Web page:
Sports Gambling in Kenya Gets New Life Following Approval of Tax Cuts

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A long-running legal battle between Kenya’s government and the gambling industry might be coming to an end. Uhuru Kenyatta, the country’s president and a staunch gambling opponent, seems to be softening his anti-gambling stance, approving a new tax rate on gambling wagers that should appease the gaming industry. Instead of the 20% that had previously thrust the gambling industry into chaos, Kenyatta has approved a 7.5% tax on gambling wagers that will allow the industry to flourish.

Kenya Eases Up On Gambling

The new 7.5% tax comes via a revision introduced by the Kenyan Revenue Authority (KRA), the country’s tax regulator. Previously, and amid no shortage of major legal battles, the KRA had been questionably trying to enforce a 20% tax on all gambling verticals. That higher tax was made retroactive, leaving large gambling companies such as SportPesa throwing in the towel and exiting the country. The KRA was allegedly trying to charge double the 10% originally established, but had its efforts blocked by the Nairobi High Court.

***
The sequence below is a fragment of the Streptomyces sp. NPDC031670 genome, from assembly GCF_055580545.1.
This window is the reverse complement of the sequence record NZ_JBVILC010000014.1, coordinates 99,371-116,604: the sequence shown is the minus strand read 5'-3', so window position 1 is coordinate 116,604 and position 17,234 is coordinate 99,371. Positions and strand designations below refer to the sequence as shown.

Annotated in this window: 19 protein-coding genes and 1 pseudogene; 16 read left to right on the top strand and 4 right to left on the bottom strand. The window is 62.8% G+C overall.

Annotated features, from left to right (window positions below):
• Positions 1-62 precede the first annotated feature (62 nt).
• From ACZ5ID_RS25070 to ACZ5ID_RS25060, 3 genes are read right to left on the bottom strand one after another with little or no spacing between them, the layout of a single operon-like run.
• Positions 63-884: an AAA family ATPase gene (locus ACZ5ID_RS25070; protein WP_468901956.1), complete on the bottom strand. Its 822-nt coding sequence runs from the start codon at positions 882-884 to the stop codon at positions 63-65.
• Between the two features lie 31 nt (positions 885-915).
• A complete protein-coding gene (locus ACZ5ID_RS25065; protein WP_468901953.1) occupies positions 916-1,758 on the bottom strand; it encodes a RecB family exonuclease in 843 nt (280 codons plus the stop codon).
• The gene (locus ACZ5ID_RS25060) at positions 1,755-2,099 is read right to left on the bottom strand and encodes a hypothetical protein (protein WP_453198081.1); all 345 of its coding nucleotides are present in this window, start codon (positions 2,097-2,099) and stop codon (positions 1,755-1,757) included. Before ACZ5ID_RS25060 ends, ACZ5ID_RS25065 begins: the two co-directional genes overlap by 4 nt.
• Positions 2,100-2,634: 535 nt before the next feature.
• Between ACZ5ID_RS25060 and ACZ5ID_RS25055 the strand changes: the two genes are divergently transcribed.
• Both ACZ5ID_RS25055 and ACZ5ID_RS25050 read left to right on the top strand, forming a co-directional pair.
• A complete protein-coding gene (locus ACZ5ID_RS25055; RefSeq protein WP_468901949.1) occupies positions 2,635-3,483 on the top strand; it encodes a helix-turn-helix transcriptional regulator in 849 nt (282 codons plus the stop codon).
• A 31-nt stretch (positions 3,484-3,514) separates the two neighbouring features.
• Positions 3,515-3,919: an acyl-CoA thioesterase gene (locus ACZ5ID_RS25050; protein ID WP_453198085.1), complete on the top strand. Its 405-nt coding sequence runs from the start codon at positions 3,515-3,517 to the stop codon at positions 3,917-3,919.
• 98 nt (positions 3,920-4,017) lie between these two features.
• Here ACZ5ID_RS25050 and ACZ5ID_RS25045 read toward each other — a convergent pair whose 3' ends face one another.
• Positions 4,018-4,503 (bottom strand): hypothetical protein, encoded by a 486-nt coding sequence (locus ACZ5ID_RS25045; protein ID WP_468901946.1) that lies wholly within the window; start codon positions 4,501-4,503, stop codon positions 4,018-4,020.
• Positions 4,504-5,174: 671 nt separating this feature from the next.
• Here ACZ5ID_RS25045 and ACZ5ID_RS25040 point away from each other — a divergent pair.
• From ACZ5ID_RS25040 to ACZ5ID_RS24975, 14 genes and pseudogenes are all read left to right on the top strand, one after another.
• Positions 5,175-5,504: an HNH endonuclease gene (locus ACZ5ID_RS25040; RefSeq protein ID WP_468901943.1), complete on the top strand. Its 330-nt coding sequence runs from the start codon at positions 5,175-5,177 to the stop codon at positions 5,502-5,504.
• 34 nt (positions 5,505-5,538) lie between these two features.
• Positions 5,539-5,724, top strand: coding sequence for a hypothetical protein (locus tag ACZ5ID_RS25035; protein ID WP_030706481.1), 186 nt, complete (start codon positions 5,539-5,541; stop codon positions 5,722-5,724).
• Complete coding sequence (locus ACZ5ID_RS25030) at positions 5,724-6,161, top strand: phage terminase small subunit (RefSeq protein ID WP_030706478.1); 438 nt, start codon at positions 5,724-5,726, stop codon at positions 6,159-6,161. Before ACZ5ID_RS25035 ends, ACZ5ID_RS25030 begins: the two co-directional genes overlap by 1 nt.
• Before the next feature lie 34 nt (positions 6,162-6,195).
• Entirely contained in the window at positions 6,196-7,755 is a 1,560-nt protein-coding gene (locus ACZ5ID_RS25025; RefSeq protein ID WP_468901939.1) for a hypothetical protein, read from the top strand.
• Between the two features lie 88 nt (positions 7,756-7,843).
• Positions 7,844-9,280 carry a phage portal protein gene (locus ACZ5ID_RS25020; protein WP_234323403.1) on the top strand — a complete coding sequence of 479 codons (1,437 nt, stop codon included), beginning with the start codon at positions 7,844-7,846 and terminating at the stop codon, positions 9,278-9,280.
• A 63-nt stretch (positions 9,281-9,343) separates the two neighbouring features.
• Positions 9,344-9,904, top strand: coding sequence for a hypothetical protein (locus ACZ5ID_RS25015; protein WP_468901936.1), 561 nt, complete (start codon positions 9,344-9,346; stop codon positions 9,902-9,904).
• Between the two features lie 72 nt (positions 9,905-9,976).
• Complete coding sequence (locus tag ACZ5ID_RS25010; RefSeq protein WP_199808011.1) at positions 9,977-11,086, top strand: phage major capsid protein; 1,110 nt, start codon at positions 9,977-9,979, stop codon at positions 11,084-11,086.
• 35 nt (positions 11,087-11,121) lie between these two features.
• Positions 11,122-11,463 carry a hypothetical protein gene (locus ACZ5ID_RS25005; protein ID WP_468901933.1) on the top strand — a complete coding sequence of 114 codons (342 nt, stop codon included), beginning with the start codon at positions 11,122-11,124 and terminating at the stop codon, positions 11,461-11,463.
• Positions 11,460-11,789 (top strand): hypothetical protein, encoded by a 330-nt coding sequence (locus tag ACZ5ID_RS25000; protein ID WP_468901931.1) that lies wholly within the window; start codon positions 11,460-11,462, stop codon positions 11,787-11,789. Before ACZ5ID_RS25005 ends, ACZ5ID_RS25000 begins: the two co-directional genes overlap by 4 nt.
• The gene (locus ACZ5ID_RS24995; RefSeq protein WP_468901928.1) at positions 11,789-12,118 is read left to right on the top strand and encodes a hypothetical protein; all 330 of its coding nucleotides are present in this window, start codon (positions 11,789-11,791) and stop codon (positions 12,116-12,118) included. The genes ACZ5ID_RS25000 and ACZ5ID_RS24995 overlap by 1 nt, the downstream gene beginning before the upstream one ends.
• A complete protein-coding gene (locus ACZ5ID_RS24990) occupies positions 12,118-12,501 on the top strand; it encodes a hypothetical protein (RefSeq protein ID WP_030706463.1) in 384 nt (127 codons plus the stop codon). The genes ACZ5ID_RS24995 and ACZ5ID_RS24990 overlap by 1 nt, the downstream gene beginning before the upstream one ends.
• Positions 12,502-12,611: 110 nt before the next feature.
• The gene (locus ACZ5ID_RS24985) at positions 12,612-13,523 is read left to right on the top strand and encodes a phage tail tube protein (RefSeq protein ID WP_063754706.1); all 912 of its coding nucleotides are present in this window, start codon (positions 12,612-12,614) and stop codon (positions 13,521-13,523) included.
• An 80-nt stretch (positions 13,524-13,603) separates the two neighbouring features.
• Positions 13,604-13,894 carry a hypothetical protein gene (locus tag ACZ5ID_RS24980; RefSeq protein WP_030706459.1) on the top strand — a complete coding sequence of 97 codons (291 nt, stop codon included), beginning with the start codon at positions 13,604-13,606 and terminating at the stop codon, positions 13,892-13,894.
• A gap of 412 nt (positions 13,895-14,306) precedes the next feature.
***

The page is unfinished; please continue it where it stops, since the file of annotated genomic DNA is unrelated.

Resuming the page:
In a modern-day version of the Boston Tea Party, gambling and telecommunications companies fought the excessive taxes and the attempt by the KRA to make it retroactive. The gambling industry was in turmoil and no one knew who was in charge of what. Despite being ordered to justify the tax, the KRA couldn’t and still pushed for the 20%. Last month, it looked as though it had convinced lawmakers to support it, but those efforts have now apparently come to a grinding halt with Kenyatta’s approval of the modified tax rules.

The KRA’s Misguided Efforts

The KRA wanted a 20% tax on gambling winnings, which it said should be imposed on the payout, as well as the original stake. Kenyatta may have simply been seeing dollar signs (or, in Kenya’s case, shillings) when he didn’t oppose the misguided idea and tried to order SportPesa to pay over $550,000 in back taxes. However, gambling companies didn’t roll over and comply quietly as anticipated, setting off several legal battles and confrontations that brought sports gambling in the country to its knees.

Kenya’s government finally had its Finance Committee evaluate the tax regime and discuss concerns with stakeholders, something that should have happened from the start. Following those discussions, the Finance Committee reached the only obvious conclusion, stating, “The committee observed that the proposed rate of excise duty on betting is too high and may end up not achieving the intended revenue as most players will opt for international platforms for their betting activities.”

As a result, the government wasn’t able to collect the amount of money it had thought, limiting the country’s budget. More importantly, however, the problems hurt sports teams, which were able to collect a piece of the action to fund their programs. Now, with a more logical and acceptable 7.5% tax in place, the sports gambling industry can flourish, which means the country and its sports organizations will be able to flourish, as well. 

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